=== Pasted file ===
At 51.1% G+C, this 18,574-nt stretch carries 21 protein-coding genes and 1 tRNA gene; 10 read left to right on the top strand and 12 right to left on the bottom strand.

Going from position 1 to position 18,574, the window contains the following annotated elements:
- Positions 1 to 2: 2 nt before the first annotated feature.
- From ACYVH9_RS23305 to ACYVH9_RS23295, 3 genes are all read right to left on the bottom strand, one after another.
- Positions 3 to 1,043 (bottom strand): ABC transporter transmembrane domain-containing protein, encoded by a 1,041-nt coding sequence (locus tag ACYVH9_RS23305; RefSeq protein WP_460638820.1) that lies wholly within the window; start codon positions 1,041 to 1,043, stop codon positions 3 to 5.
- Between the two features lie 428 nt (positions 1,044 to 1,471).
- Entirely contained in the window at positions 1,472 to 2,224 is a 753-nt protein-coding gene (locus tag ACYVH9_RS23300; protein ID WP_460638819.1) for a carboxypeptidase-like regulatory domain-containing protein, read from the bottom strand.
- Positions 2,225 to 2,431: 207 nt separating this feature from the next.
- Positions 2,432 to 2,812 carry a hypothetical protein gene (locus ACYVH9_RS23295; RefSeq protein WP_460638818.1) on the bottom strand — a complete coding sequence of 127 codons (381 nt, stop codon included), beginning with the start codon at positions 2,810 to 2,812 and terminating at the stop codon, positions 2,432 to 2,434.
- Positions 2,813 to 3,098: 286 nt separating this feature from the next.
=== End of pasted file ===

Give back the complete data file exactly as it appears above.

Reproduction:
At 51.1% G+C, this 18,574-nt stretch carries 21 protein-coding genes and 1 tRNA gene; 10 read left to right on the top strand and 12 right to left on the bottom strand.

Going from position 1 to position 18,574, the window contains the following annotated elements:
- Positions 1 to 2: 2 nt before the first annotated feature.
- From ACYVH9_RS23305 to ACYVH9_RS23295, 3 genes are all read right to left on the bottom strand, one after another.
- Positions 3 to 1,043 (bottom strand): ABC transporter transmembrane domain-containing protein, encoded by a 1,041-nt coding sequence (locus tag ACYVH9_RS23305; RefSeq protein WP_460638820.1) that lies wholly within the window; start codon positions 1,041 to 1,043, stop codon positions 3 to 5.
- Between the two features lie 428 nt (positions 1,044 to 1,471).
- Entirely contained in the window at positions 1,472 to 2,224 is a 753-nt protein-coding gene (locus tag ACYVH9_RS23300; protein ID WP_460638819.1) for a carboxypeptidase-like regulatory domain-containing protein, read from the bottom strand.
- Positions 2,225 to 2,431: 207 nt separating this feature from the next.
- Positions 2,432 to 2,812 carry a hypothetical protein gene (locus ACYVH9_RS23295; RefSeq protein WP_460638818.1) on the bottom strand — a complete coding sequence of 127 codons (381 nt, stop codon included), beginning with the start codon at positions 2,810 to 2,812 and terminating at the stop codon, positions 2,432 to 2,434.
- Positions 2,813 to 3,098: 286 nt separating this feature from the next.